We’d like to note that Google does have a similar grant program for educational institutions. If that applies to your organization, we recommend you check it out!

As a final note, know that the Google Ad Grants team implements these requirements to ensure that only organizations that will genuinely benefit from the program apply.

These nonprofits will benefit the most from the Google Ad Grants program.

Who Should Apply for Google Ad Grants?

Many small nonprofits wonder if they should apply for the Google Ad Grants program — will it genuinely help them? The answer is generally yes!

The Google Ad Grants program was designed for any organization to promote its mission, regardless of its size. However, while all nonprofits are encouraged to apply for Google Ad Grants, that doesn’t mean every organization will find it beneficial to their mission.

The Google Grant is especially helpful for organizations that have extremely relevant missions and topics — meaning many people are searching for them online — and have an established website with content that reflects and supports those topics. 

So, the main factors to bear in mind when determining the potential value of Google Ad Grants for your organization include:

  • How many people are searching for the topics that are central to your organization’s mission
  • Whether your website has valuable content that addresses those topics

If so, then the Google Ad Grant can be very beneficial. It doesn’t matter if your nonprofit is just getting started or if your work already spans multiple countries. Many small nonprofits have valuable website content that effectively serves their audience and promotes their mission— making them the perfect Google Ad Grants candidate.

In fact, careful Google Ad Grants management gives smaller nonprofits an even playing field compared to larger organizations. If your organization is eligible and has an established web presence, we fully recommended applying.

However, bear in mind that the program is a big undertaking. It requires more than a set-it-and-forget-it approach. Consider outsourcing the work to a dedicated agency that can apply for you, create your ad campaigns, and make sure you comply with all Google Ad Grant rules.

Reach out to learn about how we can transform your Google Ad Grants management.

Let’s review how you can apply for the Google Ad Grants program.

How To Apply for the Google Ad Grants Program

Getting accepted into the Google Ad Grants program isn’t as complicated as it may seem. However, there are a couple of essential steps that must be followed if you want to be deemed eligible and attain the program’s benefits.

To apply for the Google Ad Grants program, here are the basics steps you’ll need to follow:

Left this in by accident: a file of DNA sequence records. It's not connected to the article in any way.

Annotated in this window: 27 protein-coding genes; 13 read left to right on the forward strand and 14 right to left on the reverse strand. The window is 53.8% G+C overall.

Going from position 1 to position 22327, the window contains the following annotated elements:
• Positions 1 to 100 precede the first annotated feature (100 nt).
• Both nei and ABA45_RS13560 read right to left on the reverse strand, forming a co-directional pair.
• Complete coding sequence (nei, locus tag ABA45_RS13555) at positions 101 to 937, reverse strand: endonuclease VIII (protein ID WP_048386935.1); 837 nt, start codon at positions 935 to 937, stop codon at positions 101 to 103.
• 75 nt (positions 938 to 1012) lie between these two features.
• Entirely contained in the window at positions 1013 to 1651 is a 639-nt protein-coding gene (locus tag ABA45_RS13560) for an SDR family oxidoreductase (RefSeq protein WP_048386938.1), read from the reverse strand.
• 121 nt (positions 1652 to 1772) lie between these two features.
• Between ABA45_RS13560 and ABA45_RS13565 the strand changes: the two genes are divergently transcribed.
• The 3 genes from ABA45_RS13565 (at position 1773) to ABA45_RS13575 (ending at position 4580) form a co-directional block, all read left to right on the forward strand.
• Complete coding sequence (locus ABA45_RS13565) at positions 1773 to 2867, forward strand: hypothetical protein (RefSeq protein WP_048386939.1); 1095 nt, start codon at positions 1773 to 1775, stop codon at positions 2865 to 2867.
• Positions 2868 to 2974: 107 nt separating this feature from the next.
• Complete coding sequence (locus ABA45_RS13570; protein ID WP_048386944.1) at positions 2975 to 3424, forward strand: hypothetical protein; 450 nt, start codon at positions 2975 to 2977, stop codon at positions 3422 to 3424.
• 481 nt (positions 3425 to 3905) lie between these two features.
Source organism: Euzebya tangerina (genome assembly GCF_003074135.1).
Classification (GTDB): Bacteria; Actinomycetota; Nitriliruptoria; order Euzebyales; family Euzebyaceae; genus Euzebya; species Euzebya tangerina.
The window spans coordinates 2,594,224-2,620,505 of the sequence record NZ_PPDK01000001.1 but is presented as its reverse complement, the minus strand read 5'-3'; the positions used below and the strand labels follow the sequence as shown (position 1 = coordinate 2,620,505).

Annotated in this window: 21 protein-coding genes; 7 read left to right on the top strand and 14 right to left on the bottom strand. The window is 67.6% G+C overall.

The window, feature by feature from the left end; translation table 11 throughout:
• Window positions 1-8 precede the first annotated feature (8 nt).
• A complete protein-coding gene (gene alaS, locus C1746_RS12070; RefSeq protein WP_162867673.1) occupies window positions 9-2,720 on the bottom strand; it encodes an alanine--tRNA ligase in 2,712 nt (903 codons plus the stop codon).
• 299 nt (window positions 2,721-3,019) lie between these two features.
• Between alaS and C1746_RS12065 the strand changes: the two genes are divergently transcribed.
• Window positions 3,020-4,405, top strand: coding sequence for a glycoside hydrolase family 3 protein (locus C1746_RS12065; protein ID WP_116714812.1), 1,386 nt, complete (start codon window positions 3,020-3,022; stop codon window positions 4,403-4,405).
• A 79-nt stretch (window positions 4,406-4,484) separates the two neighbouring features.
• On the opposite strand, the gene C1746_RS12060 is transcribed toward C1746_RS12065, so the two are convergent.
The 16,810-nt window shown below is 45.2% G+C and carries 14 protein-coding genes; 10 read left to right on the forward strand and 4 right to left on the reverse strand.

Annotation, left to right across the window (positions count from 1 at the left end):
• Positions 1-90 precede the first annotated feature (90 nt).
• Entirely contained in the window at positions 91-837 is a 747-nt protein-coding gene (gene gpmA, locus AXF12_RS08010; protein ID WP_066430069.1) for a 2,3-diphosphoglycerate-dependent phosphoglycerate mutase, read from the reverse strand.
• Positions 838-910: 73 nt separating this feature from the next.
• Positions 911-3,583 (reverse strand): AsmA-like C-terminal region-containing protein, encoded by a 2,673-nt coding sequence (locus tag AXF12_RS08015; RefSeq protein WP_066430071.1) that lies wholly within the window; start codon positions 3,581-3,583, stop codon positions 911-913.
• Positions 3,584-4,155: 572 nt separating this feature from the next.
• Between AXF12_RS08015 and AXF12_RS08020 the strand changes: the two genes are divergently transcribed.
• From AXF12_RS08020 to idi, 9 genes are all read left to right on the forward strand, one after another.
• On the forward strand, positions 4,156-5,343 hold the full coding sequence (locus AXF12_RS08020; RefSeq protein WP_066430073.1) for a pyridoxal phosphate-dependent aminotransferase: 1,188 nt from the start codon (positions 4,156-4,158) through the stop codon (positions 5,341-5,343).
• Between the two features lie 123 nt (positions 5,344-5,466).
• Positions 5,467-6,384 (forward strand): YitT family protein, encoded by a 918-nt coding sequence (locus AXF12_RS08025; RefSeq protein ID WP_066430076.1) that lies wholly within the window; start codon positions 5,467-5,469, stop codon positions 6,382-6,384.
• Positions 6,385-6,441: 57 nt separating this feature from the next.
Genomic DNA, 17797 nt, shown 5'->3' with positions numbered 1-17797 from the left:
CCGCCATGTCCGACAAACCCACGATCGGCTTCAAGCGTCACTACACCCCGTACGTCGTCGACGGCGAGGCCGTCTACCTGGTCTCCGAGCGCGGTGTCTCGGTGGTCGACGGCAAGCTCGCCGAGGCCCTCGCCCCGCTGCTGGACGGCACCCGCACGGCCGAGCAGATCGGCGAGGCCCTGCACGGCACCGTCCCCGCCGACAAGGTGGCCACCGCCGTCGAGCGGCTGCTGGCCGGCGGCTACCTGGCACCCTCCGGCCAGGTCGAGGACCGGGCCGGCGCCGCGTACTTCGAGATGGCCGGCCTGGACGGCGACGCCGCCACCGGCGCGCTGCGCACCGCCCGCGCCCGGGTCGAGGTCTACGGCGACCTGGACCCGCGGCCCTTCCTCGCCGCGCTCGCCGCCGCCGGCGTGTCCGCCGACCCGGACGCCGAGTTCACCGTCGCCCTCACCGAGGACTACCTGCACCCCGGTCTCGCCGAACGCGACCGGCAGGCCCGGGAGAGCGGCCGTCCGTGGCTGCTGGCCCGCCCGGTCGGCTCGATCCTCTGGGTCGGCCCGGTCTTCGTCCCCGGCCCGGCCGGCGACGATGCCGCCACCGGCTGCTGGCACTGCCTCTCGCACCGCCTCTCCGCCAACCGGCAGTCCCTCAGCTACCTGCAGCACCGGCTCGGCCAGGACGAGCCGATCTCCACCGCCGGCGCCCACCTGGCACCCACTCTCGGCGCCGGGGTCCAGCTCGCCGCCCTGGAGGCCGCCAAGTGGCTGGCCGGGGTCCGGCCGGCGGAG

Use this chart to see what your next step is to apply for Google Ad Grants for nonprofits.

1. Register Your Nonprofit with TechSoup.

So you’ve determined that your nonprofit is eligible for the program — great! The next step is to register and validate your organization with TechSoup.org. TechSoup is a nonprofit that partners with corporations (like Google) to help provide technology and other resources to nonprofits at discounted rates.

To join TechSoup, you’ll need to:

  1. Visit the TechSoup registration page to sign up for an account.
  2. Choose your preferred language and the country in which your organization operates.
  3. Click ‘New Member’, register, and agree to the terms.

Before creating your Google Ad Grants management plan, apply for TechSoup.

Once they verify your organization, they’ll provide you with a validation token that you’ll need to provide to Google, which brings us to our next step.

2. Enroll in Google for Nonprofits.

If you want to apply for the Google Ad Grants program, it’s essential that you have an active Google for Nonprofits account first. If you already do, you can skip to Step 4. Otherwise, the application is available through Google for Nonprofits.

With a Google for Nonprofits account (for U.S. organizations), you can have access to Google Ad Grants along with these additional services:

  • Google Workspace for Nonprofits which includes free access to Google’s apps like Gmail, Docs, Calendar, and Meet
  • YouTube Nonprofit Program which provides you with special features on YouTube, like a donate button
  • Google Earth and Maps which helps users locate community programs and resources in their area

Gain access to these products and the Google Ad Grants application through Google for Nonprofits.

To enroll in Google for Nonprofits, you’ll need to provide your tax ID number, contact information, and TechSoup validation code. Bear in mind that it can take some time to get approved, so it’s best to get started as soon as possible.